Australian-born forward Corey Thomas relishes time with Canadian rugby team

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A meeting at the 2019 Rugby World Cup in Japan set Australian-born forward Corey Thomas on the path to representing Canada.

Thomas was playing club rugby in Kamaishi where Canada was due to play Namibia until Typhoon Hagibis struck. The game was called off but Thomas got to connect with former Canadian hooker Ray Barkwill, an assistant coach with Canada.

The two had played together in Perth, Australia. And when they met in Kamaishi, Barkwill suggested he contact Canada coach Kingsley Jones. Thomas is eligible for Canada thanks to his father Philip who was born in Edmonton.

"That's sort of what planted the seed," said Thomas, who won the Major League Rugby title this season with the Los Angeles Giltinis. "The rest sort of fell in place."

On Saturday, the 27-year-old Thomas will pull on the Maple Leaf again as the 23rd-ranked Canadian men look to end their European tour on a winning note against No. 28 Belgium in Brussels.

Canada is coming off a 20-17 loss to No. 19 Portugal last Saturday in Lisbon with Manuel Cardoso Pinto scoring a late try to negate a Canadian comeback. It marked Portugal's first ever win over Canada in five meetings.

"The players didn't deserve to lose that way," said Jones. "They worked so hard and the replacements did so well as well … It was a tough one to take."

Tougher because there was no video replay on the day to review the winning try, with Pinto touching down a kick in the end zone. Canada also rued two missed conversions.

The two-game European tour follows Canada's failure to qualify for the 2023 World Cup after losing two-legged aggregate series against the 18th-ranked U.S. Eagles and No. 26 Chile in September and October, respectively.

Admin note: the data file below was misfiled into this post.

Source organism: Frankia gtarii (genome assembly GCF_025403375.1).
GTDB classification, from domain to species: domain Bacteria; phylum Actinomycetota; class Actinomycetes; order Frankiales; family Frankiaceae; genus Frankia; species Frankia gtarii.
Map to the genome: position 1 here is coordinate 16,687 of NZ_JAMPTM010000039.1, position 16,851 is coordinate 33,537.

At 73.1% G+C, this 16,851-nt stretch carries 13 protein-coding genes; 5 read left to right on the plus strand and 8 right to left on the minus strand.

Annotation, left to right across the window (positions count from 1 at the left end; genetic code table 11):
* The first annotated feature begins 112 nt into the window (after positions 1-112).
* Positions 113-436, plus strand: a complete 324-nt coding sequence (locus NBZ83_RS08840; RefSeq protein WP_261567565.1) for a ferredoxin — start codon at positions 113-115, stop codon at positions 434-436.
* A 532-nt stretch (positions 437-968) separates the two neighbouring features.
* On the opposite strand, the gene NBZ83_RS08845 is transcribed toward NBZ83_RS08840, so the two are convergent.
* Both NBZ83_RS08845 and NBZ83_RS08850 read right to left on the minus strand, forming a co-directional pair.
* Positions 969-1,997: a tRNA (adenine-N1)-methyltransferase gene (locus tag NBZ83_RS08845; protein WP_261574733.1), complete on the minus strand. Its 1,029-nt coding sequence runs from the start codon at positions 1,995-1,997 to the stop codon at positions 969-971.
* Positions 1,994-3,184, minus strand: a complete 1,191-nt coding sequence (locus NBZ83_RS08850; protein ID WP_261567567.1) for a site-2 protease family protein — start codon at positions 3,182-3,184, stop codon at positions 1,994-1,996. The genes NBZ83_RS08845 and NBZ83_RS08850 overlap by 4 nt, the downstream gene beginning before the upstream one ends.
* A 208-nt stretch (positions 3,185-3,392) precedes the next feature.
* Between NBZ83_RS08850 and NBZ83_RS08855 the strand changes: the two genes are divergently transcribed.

A win Saturday and the Canadians can at least point to three victories out of their six fall fixtures.

Thomas played in Australia for the Perth Spirit, GPS Club and Brisbane City before moving to Japan to play for the Canon Eagles, Kamaishi Seawaves and Super Rugby's Sunwolves.

He made his Super Rugby debut for the Japanese team in February 2020 against the Queensland Reds only to see the season cancelled weeks later because of the pandemic.

He loved his time in Japan, citing the people and the food. At six foot four and 253 pounds, he also attracted attention.

"I actually had hair back then. I had blond hair so I stood out even more," said Thomas, whose head is now shaved.

Thomas' Australian grandmother married a Canadian. But when her husband died, she moved the family back to Perth when Thomas's father was six.

"From a young age it was a just a dream to come to Canada," said Thomas.

His father currently works in Indonesia while his mother, a New Zealander, lives in Perth.

Thomas says while his father has had difficulties getting to watch his matches, he managed to catch his son make his debut against England at Twickenham in July.

"He was very proud," said Thomas. "I just hope he can come over and see some footie (in person) soon, because it's been tough not having him around."

Thomas, who has toured B.C. with his girlfriend in recent months, roomed with former Canadian international DTH van der Merwe for a time on the road with the Giltinis.